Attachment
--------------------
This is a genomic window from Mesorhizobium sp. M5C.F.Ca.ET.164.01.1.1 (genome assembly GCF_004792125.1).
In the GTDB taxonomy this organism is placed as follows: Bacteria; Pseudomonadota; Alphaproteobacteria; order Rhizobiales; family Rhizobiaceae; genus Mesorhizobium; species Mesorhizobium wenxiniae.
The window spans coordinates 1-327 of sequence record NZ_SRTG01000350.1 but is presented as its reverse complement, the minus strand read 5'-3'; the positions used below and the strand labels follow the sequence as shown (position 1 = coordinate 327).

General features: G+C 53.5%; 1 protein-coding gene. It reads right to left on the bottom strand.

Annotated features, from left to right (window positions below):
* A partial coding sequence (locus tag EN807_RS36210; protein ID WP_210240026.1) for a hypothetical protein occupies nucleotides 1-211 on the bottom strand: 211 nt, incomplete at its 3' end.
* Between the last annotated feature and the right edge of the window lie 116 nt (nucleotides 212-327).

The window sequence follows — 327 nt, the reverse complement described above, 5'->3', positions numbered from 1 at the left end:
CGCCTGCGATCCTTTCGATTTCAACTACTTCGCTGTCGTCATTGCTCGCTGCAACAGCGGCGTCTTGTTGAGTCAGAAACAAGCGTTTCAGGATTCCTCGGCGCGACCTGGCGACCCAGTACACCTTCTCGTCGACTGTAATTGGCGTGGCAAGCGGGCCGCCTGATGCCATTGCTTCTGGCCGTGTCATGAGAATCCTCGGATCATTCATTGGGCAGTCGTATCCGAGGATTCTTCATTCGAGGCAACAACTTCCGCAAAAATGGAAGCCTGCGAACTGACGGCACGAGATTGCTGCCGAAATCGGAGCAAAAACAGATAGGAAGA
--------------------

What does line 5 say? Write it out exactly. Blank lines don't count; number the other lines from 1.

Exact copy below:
Annotated features, from left to right (window positions below):